If this critical assignment doesn’t fall to Samari Rolle as he’s expected to return from a neck injury that required surgery, then 

will likely draw the matchup of guarding this dominant downfield target. Johnson leads the NFL with 834 receiving yards, ranking second overall with 60 receptions. No receiver has averaged more yards at home than Johnson, who is averaging 148.3 yards at Reliant Stadium. At 6-foot-3, 223 pounds, Johnson is simply bigger, stronger and faster than opposing cornerbacks. In

‘s case, he’ll just be bigger and stronger.

will likely need plenty of assistance from linebackers to jam Johnson at the line of scrimmage and over the top from free safety Ed Reed. Johnson has caught 120 passes for 1,685 yards and 11 touchdowns in his past 17 games. 



Baltimore Ravens wide receiver Derrick Mason


1. On if he’s surprised at the 5-3 start: “Yeah, I am surprised we’re 5-3. If you look at it, our record could be a little better than what it is. But, honestly, no, I’m not surprised because we have a very good team. I think our depth is a lot better than it was last year.

“We have some guys down, but we have some guys that are able to step up and make plays on this team and play a big role in what we’re trying to do as an offense and a defense and special teams. I’m not surprised. I’m just surprised that our record is not better than the 5-3 record that we have now.”

2. On the significance of road wins: “That we’re focused. That we’re determined as a team to stick together, regardless of what the situation is. It’s easy in this league to win at home. It’s hard to win on the road. For whatever reason, I don’t know, but it’s hard to win on the road.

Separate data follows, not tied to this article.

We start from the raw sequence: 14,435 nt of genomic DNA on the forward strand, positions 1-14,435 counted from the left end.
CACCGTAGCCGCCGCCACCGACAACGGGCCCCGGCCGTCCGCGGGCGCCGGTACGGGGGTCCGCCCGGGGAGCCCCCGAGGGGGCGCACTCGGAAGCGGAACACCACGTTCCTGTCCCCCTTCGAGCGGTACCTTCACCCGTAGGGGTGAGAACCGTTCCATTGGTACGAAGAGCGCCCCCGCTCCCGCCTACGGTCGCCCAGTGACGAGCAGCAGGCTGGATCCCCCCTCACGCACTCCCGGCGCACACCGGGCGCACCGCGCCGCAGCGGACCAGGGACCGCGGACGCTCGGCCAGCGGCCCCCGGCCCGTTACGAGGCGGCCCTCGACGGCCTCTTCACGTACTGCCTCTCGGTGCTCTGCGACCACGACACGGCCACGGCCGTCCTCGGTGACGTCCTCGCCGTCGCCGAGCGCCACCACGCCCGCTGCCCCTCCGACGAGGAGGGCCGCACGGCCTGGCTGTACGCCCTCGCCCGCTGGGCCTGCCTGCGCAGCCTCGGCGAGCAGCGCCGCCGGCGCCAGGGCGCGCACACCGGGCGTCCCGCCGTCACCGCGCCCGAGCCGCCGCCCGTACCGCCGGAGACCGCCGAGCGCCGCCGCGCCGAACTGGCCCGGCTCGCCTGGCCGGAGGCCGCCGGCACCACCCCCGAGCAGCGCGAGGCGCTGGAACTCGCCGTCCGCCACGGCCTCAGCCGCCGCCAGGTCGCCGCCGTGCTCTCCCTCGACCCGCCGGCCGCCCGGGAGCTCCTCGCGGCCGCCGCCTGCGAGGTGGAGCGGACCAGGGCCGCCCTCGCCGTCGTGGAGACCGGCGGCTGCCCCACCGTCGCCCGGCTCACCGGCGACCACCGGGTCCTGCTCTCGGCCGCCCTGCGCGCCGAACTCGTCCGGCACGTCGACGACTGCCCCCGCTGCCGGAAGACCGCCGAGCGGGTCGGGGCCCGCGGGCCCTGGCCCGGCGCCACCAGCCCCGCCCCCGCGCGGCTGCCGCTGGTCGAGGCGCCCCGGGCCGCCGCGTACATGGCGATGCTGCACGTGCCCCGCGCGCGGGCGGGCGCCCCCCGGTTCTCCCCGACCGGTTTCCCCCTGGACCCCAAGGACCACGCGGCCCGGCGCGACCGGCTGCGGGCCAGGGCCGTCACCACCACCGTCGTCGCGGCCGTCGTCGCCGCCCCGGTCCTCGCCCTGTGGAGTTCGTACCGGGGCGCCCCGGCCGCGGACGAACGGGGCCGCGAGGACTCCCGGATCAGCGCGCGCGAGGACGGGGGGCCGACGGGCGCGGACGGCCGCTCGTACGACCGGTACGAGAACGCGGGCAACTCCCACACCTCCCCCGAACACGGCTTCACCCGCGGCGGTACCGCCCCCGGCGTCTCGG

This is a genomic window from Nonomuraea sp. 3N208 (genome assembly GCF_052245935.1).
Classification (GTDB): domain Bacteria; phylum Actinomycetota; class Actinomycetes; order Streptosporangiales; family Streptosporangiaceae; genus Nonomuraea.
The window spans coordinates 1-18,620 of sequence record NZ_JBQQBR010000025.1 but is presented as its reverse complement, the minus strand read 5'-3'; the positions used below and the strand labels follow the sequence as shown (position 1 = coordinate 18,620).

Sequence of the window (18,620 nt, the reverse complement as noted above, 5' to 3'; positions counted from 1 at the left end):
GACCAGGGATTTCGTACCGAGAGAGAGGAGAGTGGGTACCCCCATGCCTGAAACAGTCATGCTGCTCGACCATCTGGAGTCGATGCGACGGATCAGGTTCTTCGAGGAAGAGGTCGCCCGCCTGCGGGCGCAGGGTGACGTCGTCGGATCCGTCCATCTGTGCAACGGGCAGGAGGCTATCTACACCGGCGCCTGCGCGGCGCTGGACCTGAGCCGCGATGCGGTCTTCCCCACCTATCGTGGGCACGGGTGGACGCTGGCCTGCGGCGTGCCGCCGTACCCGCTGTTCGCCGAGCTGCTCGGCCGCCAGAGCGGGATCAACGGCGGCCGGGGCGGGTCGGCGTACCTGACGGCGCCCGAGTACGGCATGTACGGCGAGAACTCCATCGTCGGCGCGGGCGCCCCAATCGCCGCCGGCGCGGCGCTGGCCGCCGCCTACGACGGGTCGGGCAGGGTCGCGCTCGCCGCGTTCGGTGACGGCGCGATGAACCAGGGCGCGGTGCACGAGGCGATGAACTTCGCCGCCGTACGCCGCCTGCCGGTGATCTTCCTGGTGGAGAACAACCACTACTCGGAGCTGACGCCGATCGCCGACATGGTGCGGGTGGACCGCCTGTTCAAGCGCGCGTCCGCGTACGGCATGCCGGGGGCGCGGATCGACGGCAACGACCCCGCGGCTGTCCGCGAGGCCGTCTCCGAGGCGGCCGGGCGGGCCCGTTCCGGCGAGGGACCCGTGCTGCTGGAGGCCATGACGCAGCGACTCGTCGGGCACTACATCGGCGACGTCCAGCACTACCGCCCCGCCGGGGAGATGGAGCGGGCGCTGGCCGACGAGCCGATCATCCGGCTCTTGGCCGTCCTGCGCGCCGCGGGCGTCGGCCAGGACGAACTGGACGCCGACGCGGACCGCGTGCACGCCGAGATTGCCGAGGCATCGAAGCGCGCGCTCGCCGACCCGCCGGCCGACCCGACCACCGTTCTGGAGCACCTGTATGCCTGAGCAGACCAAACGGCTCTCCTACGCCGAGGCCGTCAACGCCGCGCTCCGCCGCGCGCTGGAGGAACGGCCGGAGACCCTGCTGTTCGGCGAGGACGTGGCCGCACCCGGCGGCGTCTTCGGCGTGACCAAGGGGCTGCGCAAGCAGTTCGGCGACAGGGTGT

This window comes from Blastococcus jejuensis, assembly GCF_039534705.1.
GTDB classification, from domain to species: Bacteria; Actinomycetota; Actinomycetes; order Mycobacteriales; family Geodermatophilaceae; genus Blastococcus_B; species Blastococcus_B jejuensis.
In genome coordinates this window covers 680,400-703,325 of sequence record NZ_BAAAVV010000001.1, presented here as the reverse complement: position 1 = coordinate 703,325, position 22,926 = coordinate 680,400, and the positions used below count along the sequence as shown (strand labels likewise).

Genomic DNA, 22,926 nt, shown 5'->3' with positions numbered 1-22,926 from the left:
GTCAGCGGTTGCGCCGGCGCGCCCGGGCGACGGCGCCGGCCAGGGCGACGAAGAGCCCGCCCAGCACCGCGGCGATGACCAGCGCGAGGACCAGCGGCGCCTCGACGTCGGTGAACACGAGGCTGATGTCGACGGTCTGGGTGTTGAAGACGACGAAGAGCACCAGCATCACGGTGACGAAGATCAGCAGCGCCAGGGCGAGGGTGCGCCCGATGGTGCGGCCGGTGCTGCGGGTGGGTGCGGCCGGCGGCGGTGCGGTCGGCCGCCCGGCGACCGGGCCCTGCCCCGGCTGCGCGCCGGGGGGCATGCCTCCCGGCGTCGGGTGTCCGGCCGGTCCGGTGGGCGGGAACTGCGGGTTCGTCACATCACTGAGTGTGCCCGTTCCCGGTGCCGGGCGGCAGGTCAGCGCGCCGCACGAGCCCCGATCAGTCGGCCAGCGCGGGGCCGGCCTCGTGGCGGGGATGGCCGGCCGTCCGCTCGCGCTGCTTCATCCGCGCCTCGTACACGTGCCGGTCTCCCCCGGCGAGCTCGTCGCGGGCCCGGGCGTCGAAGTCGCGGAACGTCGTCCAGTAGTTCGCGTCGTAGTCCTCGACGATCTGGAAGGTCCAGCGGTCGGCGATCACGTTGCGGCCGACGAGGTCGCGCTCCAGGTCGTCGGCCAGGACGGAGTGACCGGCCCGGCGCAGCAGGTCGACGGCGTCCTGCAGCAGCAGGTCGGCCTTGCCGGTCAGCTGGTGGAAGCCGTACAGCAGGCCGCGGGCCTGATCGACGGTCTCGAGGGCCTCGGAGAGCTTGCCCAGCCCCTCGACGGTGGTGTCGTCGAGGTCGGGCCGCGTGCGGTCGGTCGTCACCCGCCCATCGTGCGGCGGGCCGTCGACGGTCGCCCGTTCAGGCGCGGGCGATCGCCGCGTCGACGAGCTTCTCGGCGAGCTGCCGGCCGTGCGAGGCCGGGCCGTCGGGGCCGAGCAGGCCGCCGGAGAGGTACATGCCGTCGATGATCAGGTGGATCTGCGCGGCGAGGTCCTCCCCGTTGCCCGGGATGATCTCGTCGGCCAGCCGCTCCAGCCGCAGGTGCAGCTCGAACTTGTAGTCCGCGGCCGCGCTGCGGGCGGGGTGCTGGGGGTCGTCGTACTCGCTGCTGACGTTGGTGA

“Any time you can go into anybody’s home and beat them, then it’s good. I think it speaks volumes up to this point, what we’ve been able to do on the road.”

3. On rookie coach John Harbaugh: “He’s not a rookie. I think he’s accepted this challenge as being a first-year head coach, and everyone bought into what the coaching staff is preaching around here. I think any time you have 53 – or however many players there are – buying into one thing, then you’re going to have success.

"That’s what guys are doing. We’re buying in to what coach Harbaugh is preaching, and we’re staying the course, and that breeds success.”





Houston Texans coach Gary Kubiak

1. On plugging in quarterback Sage Rosenfels with Matt Schaub out: “We went through the same thing last year. We lost Matt for a period of time and Sage came in and started for us and played very, very well.  He’s a guy who even though he’s been a backup throughout his career, he does have a great deal of snaps here with this football team the last two years. 

“We’ve got a lot of confidence in him, and he came in last week and played real well for us and gave us an opportunity. To be honest with you, they’re a lot alike.”

2. On wide receiver Andre Johnson: “As a worker, he reminds me of Jerry Rice.  I was in

San Francisco
with Jerry and watched how he went about his business every day and how he practiced.  That’s the way Andre works, whether it’s the offseason, regular season, Wednesday, Friday, it doesn’t matter. Andre is the same speed, the same effort every day.  Usually, when you run across those great players like that, they usually have that in common.”

3. On the recovery from Hurricane Ike: “They’ve been tremendous. Everybody here in town had their problems for about a three-week, four-week span. I’d say probably 60 percent of our team was out of electricity for at least three weeks. So it was a difficult time to work through because you’re trying to continue to do your job and you’ve got family problems at home. 

“Our guys did a good job of working through it. As far as our city, 30 miles down the road,

was devastated, and, of course, the city took a big hit. But, it’s recovered. I think life is pretty much back to normal and everybody’s been very resilient and held up well.”

Aaron Wilson covers the

Ravens for the

Times and the

Photo by Sabina Moran

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Aaron Wilson

About Aaron Wilson

Aaron Wilson covers the NFL for National Football Post as well as the Baltimore Ravens for The Carroll County Times and He has previously covered the Jacksonville Jaguars and Tennessee Titans and has covered the NFL since 1997.  He has won several regional writing awards, including, most recently, Best Sports News Story for the state of Maryland in voting conducted by the Associated Press managing editors.